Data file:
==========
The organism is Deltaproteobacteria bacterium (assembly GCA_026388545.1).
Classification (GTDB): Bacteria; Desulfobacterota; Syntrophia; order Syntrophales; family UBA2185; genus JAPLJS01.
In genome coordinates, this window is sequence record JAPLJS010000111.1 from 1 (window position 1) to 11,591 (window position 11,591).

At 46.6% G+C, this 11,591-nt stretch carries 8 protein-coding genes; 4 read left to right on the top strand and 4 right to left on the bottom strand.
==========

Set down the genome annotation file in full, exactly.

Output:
The organism is Deltaproteobacteria bacterium (assembly GCA_026388545.1).
Classification (GTDB): Bacteria; Desulfobacterota; Syntrophia; order Syntrophales; family UBA2185; genus JAPLJS01.
In genome coordinates, this window is sequence record JAPLJS010000111.1 from 1 (window position 1) to 11,591 (window position 11,591).

At 46.6% G+C, this 11,591-nt stretch carries 8 protein-coding genes; 4 read left to right on the top strand and 4 right to left on the bottom strand.